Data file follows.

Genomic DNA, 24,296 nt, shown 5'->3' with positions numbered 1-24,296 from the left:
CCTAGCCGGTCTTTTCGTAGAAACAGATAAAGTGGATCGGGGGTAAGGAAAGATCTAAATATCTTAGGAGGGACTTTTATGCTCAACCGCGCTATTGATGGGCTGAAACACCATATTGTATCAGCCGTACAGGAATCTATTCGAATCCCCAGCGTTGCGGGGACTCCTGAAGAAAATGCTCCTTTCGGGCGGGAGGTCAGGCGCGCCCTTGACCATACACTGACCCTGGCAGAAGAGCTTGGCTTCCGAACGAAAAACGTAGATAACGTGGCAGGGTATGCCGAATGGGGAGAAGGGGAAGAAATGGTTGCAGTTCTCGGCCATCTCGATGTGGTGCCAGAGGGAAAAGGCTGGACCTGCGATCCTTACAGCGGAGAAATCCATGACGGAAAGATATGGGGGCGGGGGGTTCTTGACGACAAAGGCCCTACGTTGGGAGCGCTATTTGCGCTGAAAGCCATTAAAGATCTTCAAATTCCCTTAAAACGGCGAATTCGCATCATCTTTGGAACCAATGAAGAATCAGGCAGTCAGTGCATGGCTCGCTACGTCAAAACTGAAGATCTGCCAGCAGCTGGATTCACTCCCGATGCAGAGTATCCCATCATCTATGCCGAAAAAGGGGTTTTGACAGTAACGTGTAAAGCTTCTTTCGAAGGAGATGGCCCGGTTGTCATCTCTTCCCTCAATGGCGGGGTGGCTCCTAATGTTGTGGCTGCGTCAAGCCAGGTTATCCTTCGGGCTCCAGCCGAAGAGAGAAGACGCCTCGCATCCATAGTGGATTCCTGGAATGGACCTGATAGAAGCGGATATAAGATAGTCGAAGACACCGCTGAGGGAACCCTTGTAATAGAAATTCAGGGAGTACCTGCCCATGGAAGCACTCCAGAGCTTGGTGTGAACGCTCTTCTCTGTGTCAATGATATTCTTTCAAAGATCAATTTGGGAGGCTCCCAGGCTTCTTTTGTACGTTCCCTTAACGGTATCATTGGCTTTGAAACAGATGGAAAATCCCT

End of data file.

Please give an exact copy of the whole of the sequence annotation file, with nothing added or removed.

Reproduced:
Genomic DNA, 24,296 nt, shown 5'->3' with positions numbered 1-24,296 from the left:
CCTAGCCGGTCTTTTCGTAGAAACAGATAAAGTGGATCGGGGGTAAGGAAAGATCTAAATATCTTAGGAGGGACTTTTATGCTCAACCGCGCTATTGATGGGCTGAAACACCATATTGTATCAGCCGTACAGGAATCTATTCGAATCCCCAGCGTTGCGGGGACTCCTGAAGAAAATGCTCCTTTCGGGCGGGAGGTCAGGCGCGCCCTTGACCATACACTGACCCTGGCAGAAGAGCTTGGCTTCCGAACGAAAAACGTAGATAACGTGGCAGGGTATGCCGAATGGGGAGAAGGGGAAGAAATGGTTGCAGTTCTCGGCCATCTCGATGTGGTGCCAGAGGGAAAAGGCTGGACCTGCGATCCTTACAGCGGAGAAATCCATGACGGAAAGATATGGGGGCGGGGGGTTCTTGACGACAAAGGCCCTACGTTGGGAGCGCTATTTGCGCTGAAAGCCATTAAAGATCTTCAAATTCCCTTAAAACGGCGAATTCGCATCATCTTTGGAACCAATGAAGAATCAGGCAGTCAGTGCATGGCTCGCTACGTCAAAACTGAAGATCTGCCAGCAGCTGGATTCACTCCCGATGCAGAGTATCCCATCATCTATGCCGAAAAAGGGGTTTTGACAGTAACGTGTAAAGCTTCTTTCGAAGGAGATGGCCCGGTTGTCATCTCTTCCCTCAATGGCGGGGTGGCTCCTAATGTTGTGGCTGCGTCAAGCCAGGTTATCCTTCGGGCTCCAGCCGAAGAGAGAAGACGCCTCGCATCCATAGTGGATTCCTGGAATGGACCTGATAGAAGCGGATATAAGATAGTCGAAGACACCGCTGAGGGAACCCTTGTAATAGAAATTCAGGGAGTACCTGCCCATGGAAGCACTCCAGAGCTTGGTGTGAACGCTCTTCTCTGTGTCAATGATATTCTTTCAAAGATCAATTTGGGAGGCTCCCAGGCTTCTTTTGTACGTTCCCTTAACGGTATCATTGGCTTTGAAACAGATGGAAAATCCCT